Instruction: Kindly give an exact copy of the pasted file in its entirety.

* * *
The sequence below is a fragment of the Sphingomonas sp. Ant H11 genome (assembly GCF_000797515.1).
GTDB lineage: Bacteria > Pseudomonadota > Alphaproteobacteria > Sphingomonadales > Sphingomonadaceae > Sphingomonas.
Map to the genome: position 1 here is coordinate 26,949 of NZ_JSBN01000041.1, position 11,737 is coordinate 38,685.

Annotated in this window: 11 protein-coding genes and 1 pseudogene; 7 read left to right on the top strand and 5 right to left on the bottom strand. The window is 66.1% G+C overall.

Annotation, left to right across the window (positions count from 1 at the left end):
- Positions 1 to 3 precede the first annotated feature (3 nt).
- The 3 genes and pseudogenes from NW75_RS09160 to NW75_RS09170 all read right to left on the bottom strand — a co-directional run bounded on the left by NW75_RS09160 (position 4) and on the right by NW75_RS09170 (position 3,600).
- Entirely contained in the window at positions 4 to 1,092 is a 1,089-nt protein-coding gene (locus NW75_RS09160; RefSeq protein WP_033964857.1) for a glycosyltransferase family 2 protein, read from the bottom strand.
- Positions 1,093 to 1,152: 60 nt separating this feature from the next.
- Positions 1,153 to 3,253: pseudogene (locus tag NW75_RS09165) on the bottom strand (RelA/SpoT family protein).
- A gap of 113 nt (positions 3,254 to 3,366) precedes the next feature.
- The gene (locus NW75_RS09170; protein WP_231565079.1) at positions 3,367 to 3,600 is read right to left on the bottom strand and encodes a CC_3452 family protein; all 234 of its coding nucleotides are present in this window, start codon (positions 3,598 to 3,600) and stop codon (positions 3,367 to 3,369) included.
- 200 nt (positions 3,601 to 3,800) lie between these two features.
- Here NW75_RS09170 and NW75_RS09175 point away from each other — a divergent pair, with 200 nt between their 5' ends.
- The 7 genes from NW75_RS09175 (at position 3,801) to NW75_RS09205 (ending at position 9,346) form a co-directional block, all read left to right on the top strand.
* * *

The sequence below is a fragment of the Sphingomonas sp. Ant H11 genome (assembly GCF_000797515.1).
GTDB lineage: Bacteria > Pseudomonadota > Alphaproteobacteria > Sphingomonadales > Sphingomonadaceae > Sphingomonas.
Map to the genome: position 1 here is coordinate 26,949 of NZ_JSBN01000041.1, position 11,737 is coordinate 38,685.

Annotated in this window: 11 protein-coding genes and 1 pseudogene; 7 read left to right on the top strand and 5 right to left on the bottom strand. The window is 66.1% G+C overall.

Annotation, left to right across the window (positions count from 1 at the left end):
- Positions 1 to 3 precede the first annotated feature (3 nt).
- The 3 genes and pseudogenes from NW75_RS09160 to NW75_RS09170 all read right to left on the bottom strand — a co-directional run bounded on the left by NW75_RS09160 (position 4) and on the right by NW75_RS09170 (position 3,600).
- Entirely contained in the window at positions 4 to 1,092 is a 1,089-nt protein-coding gene (locus NW75_RS09160; RefSeq protein WP_033964857.1) for a glycosyltransferase family 2 protein, read from the bottom strand.
- Positions 1,093 to 1,152: 60 nt separating this feature from the next.
- Positions 1,153 to 3,253: pseudogene (locus tag NW75_RS09165) on the bottom strand (RelA/SpoT family protein).
- A gap of 113 nt (positions 3,254 to 3,366) precedes the next feature.
- The gene (locus NW75_RS09170; protein WP_231565079.1) at positions 3,367 to 3,600 is read right to left on the bottom strand and encodes a CC_3452 family protein; all 234 of its coding nucleotides are present in this window, start codon (positions 3,598 to 3,600) and stop codon (positions 3,367 to 3,369) included.
- 200 nt (positions 3,601 to 3,800) lie between these two features.
- Here NW75_RS09170 and NW75_RS09175 point away from each other — a divergent pair, with 200 nt between their 5' ends.
- The 7 genes from NW75_RS09175 (at position 3,801) to NW75_RS09205 (ending at position 9,346) form a co-directional block, all read left to right on the top strand.